How do you decide on this or that?

During his job search, information-technology consultant George Cresto found himself in the fortunate position of having two companies express interest in him. There was just

one problem: His second choice offered him a job first, while the other firm had yet to make a decision.

And more job seekers could face this dilemma if the job market continues to improve. Juggling two potential employers can be a delicate challenge. A job seeker who botches

the balancing act risks alienating both employers and ending up without either job, while a candidate who misleads a potential employer can tarnish his or her reputation across an industry.

“The worst thing to do is surprise a company who thinks you’re ready to be there,” says Karen Armon, president of executive-coaching company Alliance Resources in Littleton. She suggests candidates tell recruiters and hiring managers from the outset that they are looking for jobs at other companies. Most potential employers will appreciate the honesty.

If the less-favoured firm makes an offer, career coaches advise candidates to buy time. Tell the employer you are grateful for the offer, but that you want to take a few days to consider it, discuss it with your family, or perhaps talk with some other employees at the firm. Then call the other company. Explain that you have gotten another offer, but remain interested. If the second firm can’t give any indication of your status and won’t speed up its process, some career coaches suggest taking the offer that is on the table.

Meg Montford, an executive career coach based in Kansas City, reminds clients in this situation they have only one firm offer. “Can you afford to say, ‘I don’t want this offer. I’m going to hold out for something better’?” she asks.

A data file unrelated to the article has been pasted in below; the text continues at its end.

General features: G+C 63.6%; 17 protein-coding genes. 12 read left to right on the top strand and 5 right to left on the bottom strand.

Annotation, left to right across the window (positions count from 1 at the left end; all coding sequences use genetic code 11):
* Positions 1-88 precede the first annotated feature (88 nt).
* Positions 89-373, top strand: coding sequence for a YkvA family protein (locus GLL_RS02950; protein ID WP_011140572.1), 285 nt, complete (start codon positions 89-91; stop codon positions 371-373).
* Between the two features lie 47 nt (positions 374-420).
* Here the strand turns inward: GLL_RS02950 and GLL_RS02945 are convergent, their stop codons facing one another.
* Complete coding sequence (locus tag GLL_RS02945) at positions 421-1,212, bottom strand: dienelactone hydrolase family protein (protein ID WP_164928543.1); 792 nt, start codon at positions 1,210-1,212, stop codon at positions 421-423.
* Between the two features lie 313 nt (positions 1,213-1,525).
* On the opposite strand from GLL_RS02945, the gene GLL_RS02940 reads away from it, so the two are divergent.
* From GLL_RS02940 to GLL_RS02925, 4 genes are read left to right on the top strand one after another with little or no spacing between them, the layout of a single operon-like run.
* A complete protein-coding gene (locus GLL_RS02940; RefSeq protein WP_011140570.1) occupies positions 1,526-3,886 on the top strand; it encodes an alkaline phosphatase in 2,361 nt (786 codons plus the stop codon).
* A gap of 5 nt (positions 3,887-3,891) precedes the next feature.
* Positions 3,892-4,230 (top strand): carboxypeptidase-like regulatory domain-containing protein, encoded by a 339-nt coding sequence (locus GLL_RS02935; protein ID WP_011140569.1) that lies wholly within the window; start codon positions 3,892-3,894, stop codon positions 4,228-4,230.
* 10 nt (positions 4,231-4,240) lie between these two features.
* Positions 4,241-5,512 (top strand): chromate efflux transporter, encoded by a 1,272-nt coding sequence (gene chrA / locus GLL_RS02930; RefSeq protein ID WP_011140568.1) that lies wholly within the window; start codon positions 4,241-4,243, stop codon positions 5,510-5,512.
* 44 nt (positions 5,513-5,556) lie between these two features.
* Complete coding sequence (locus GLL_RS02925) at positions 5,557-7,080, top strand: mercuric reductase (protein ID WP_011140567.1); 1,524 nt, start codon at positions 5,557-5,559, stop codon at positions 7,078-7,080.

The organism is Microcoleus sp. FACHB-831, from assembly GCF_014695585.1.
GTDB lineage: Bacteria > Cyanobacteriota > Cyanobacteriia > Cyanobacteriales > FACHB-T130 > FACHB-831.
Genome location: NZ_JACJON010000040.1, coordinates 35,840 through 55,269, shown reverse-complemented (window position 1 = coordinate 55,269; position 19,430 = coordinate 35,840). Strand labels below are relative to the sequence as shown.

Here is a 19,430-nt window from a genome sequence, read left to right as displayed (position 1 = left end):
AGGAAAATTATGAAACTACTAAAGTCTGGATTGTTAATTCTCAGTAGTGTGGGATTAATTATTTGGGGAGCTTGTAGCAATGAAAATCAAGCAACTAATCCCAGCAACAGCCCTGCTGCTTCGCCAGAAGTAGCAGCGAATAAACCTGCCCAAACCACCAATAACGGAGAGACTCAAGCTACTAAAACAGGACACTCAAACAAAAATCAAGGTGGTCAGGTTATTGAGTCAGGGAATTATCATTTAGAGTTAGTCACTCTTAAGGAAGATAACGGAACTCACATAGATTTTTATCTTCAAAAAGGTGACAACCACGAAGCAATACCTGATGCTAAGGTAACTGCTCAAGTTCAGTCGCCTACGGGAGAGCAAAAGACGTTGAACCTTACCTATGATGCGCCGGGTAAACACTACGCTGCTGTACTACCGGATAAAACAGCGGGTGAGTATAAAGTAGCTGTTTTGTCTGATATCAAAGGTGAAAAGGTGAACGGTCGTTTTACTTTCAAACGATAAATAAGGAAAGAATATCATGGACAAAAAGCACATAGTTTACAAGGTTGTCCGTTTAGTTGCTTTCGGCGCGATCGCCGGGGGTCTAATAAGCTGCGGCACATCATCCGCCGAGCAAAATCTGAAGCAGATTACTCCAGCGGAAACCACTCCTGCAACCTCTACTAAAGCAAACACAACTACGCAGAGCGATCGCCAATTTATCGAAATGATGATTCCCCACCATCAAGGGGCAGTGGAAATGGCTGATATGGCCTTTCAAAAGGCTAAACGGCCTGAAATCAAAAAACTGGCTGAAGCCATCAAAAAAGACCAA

Montford says job seekers can’t put off a potential employer for too long. If you ask for two weeks to consider an offer, the employer probably is “going to get suspicious,” she says.

Tony Blake, recruiting director for Great-West Life and Annuity, says recruiters do become suspicious when candidates want weeks to decide. He says candidates should be honest. “If you’re clearly the number one person, we’re going to do everything we can to accommodate you,” he says.

Blake says he will try to buy time for a candidate with a hiring manager. One week is reasonable, he says. Sometimes the company will grant two weeks. But anything longer is usually too long, he says. “Now you’re getting to the point where [the delay is] probably going to be impacting the business too much,” he says. Alternatively, if a candidate with a firm offer elsewhere needs a decision from Great-West, Blake asks senior leaders if they can speed the decision.

Career coaches offer different opinions on the acceptability of committing to a job and then reneging. Some emphasise you may tarnish your reputation among people you may

work with later, especially in a tight-knit industry. If a candidate has signed a contract, reneging can bring more serious consequences than a tarnished reputation.

If there’s no contract, other coaches say job seekers must do what is right for them, even if that means reneging. Armon says recruiters might be mad at first, but she says this will usually fade and is unlikely to doom a career.